brushing against the snow; but this is hardly worth mentioning.

On the whole, then, the Huitfeldt binding has more good points than bad
ones, and is just as likely to suit the beginner permanently as any of
the other bindings, if he is obliged to buy his skis at the outset.

If he is able to try two or three different bindings before making his
choice, he no doubt will do so; but it is not likely that he will fully
understand the pros and cons of any good binding until he has given it
a longish trial, and has a fair practical knowledge of ski-running.

In any case, I strongly advise him not to worry too much on the subject
of bindings. With all, except the very worst and least widely used
bindings, it is possible to learn to ski well, _provided they fit
properly_.

He should be careful to see that the middle of the heel rests naturally
on the middle of the ski; that the foot has enough vertical freedom
to allow the knee just to touch the ski in front, but _not_ enough
to allow it to touch without considerable tension; and that the
lateral movement of the foot is very limited. If these conditions are
fulfilled, the binding will be comfortable, safe, and will give ample
steering power.

In the Huitfeldt binding and several others of the same type, the
steering power and control of the ski is obtained by the tension
between the heel-strap and toe-irons. There is another type in
which this power is obtained by a false sole, generally made of
driving-belting, which is fixed to the ski under the toe of the boot
and is free at the heel end. This system gives greater, or even
absolute lateral rigidity, and is therefore more likely to injure the
foot.

The most widely used forms of this type of binding are the Ellefsen,
a very good binding; the Black Forest or Balata binding, in which the
false sole is fitted with a socket for the heel, a great favourite
with shopkeepers who hire out skis, because, without adjustment, it
will fit anyone somehow--generally badly; and the Lilienfeld binding,
an Austrian invention, made almost completely of metal, and giving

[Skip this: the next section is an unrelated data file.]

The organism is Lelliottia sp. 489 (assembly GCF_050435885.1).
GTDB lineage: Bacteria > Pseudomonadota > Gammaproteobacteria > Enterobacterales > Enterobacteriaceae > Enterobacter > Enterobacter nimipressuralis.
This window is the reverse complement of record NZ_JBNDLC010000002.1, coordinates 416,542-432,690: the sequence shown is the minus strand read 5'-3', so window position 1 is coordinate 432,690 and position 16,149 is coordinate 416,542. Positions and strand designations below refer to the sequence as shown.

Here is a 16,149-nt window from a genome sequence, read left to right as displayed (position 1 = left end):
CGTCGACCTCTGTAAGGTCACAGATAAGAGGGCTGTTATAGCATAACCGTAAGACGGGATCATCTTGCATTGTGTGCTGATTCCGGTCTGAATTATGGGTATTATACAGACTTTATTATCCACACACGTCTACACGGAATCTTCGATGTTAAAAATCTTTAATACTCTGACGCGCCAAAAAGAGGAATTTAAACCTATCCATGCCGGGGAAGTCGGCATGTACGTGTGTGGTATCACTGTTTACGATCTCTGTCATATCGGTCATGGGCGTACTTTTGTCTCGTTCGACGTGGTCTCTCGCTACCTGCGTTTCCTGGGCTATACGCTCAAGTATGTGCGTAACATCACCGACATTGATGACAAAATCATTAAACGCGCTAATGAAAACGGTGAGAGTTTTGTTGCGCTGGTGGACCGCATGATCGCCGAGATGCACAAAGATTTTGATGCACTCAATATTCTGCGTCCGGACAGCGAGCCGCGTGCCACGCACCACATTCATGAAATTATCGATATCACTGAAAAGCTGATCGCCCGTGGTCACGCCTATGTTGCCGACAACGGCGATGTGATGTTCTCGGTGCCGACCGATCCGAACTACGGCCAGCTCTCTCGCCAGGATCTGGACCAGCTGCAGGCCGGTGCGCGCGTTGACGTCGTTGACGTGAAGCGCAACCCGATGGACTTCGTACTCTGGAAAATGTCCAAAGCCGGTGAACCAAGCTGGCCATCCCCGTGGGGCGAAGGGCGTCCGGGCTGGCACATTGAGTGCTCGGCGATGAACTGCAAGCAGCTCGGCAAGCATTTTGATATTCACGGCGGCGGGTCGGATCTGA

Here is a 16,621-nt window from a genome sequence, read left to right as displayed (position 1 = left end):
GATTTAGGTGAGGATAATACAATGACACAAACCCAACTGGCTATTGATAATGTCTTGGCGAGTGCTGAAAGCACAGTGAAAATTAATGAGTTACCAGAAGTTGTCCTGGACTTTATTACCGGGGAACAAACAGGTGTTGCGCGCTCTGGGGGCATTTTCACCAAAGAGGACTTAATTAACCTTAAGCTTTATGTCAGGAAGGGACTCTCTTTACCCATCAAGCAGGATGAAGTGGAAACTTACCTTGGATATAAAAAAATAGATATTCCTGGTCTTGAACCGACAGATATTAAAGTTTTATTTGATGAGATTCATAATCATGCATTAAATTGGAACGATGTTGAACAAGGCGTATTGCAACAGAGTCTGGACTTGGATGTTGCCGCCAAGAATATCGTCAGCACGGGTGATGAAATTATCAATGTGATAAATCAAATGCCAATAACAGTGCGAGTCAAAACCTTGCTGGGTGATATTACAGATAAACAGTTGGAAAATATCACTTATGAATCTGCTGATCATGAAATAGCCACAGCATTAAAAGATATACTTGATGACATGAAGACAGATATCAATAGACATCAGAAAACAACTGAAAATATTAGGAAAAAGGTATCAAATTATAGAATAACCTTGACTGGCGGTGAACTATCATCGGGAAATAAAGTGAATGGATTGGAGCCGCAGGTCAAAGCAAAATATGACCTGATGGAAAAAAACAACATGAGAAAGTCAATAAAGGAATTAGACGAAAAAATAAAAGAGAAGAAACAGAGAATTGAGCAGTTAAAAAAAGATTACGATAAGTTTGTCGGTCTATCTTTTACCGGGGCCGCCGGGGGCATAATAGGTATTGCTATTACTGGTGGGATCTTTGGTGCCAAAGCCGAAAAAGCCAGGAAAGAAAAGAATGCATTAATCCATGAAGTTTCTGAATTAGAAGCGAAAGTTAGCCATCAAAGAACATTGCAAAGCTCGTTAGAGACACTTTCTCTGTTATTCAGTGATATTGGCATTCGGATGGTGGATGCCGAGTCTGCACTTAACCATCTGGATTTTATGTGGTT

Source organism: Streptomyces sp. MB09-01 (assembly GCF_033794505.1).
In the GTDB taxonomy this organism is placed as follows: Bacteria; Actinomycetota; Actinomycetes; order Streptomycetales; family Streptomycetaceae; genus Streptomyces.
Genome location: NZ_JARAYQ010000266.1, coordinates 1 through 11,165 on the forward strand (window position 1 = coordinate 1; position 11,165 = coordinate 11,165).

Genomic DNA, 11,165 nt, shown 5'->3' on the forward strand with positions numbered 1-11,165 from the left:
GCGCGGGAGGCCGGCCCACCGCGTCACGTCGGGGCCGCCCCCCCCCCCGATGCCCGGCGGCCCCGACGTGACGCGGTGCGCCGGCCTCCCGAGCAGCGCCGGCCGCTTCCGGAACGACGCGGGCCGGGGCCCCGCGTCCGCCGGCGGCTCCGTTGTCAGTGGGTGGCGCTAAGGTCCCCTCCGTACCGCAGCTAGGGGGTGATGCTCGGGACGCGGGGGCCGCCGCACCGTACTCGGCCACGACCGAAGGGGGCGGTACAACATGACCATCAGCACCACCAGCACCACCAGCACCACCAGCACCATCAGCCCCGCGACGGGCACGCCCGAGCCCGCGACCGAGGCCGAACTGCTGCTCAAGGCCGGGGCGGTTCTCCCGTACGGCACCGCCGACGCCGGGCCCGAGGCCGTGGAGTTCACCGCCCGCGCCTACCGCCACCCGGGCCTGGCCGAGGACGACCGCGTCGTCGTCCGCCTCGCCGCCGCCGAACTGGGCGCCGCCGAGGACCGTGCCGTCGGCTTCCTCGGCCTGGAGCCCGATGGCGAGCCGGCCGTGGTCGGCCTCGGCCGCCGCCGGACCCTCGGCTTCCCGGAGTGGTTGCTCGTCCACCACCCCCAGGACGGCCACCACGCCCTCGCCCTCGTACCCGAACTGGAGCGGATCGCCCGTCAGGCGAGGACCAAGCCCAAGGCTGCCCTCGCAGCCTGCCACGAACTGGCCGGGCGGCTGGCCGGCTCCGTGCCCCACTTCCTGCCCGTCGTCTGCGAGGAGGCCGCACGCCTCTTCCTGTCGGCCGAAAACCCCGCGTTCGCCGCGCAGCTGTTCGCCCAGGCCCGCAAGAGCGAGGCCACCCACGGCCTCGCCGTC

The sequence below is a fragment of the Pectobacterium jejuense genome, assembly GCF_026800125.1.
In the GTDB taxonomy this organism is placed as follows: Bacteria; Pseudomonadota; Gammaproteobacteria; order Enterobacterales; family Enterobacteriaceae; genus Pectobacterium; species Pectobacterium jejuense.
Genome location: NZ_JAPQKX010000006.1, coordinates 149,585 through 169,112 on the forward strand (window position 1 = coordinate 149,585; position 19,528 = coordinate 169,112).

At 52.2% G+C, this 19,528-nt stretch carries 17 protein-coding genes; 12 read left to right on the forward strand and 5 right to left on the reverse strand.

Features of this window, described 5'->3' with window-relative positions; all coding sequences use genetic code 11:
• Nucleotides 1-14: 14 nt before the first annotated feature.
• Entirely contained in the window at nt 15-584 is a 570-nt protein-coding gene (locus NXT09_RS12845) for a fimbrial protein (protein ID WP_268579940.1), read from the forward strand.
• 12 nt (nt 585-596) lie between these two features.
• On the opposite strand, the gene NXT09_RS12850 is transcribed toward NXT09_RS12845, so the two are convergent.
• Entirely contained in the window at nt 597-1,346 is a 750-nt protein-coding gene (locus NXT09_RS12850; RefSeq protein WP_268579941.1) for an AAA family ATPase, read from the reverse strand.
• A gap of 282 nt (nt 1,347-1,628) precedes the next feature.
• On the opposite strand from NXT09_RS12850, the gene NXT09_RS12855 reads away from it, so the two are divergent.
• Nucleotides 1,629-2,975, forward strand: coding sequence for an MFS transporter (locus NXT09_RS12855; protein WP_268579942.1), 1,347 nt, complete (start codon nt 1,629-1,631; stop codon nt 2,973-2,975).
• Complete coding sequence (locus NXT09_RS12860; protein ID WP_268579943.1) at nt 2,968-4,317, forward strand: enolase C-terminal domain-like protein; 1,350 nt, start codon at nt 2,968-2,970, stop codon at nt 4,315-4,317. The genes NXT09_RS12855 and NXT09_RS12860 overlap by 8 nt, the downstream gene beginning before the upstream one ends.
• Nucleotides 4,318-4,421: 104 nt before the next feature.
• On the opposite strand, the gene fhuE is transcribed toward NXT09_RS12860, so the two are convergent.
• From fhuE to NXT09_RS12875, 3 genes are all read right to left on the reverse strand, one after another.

absolute lateral rigidity, but unsuitable for jumping and disliked by
most good runners.[3] Absolute lateral rigidity is not only dangerous,
but is quite unnecessary for a runner who has learnt, or who means
to learn, correct methods. For in braking or steering, when properly
done, the effect is produced by the distribution of the weight, and
by vertical pressure on the ski rather than by forcibly twisting or
pushing it sideways.

With any binding on the Huitfeldt principle it is necessary to wear a
boot with a wide-welted sole which is double throughout its length, in
order that it may not buckle at the waist of the foot under the strain
of the heel-strap.

The part of the ski on which the foot rests should be covered by a
thin plate of some such metal as brass or tin, which does not oxidise
readily. This protects the ski if nailed boots are worn, and prevents
snow from accumulating in an uncomfortable lump under the foot. If the
boots have no nails, or if the binding has a false sole, a plate of
celluloid or linoleum is sufficient.

_The Stick._--The ski-runner carries either one or two sticks. He uses
them to increase his pace on level ground, or when running down a
gentle slope; to help him in walking uphill; to steady him when turning
while standing on a slope; and possibly, on very rare occasions, to
help to check his pace.

To use them while on the move, either as a help to the balance or for
steering, is the mark of a bad runner.

The sticks (for two are more useful than one) should be light; cane or
hazel is the usual wood. They should be long enough to reach two or
three inches above the elbow, when resting on the snow.

At the top the stick is provided with a leather loop to support the
hand while punting. At the other end it is shod with a metal spike, a
few inches above which a movable disc, generally made of wicker, is
attached to prevent the stick from sinking into the snow. Choose some
disc attachment which does _not_ involve the passing of a thong through
a hole in the stick, for one of that sort wears out very soon.


CLOTHING

_Boots._--In order to avoid frost-bite, to the risk of which the
ski-runner is often exposed, the boots must be stout, flexible,
waterproof, and exceedingly loose--large enough, in fact, to hold two
pairs, at any rate, of the very thickest stockings without the least
pressure, especially on the toes. Boots made on the Norwegian "Laupar"
principle are particularly good _only_ in the respect of giving the
toes perfect freedom.

[Illustration: FIG. 9. Boot showing rounded projection on heel; sole of
uniform thickness from toe to beginning of heel; and metal plates (X)
to prevent wear of toe-iron.]

The heel must be very low, and, as explained above, it should be made
to project at the back to prevent the heel-strap from slipping off, if
the binding has one. For a binding of the Huitfeldt type the sole must
be thick, not only at the ball of the foot, but at the waist; it should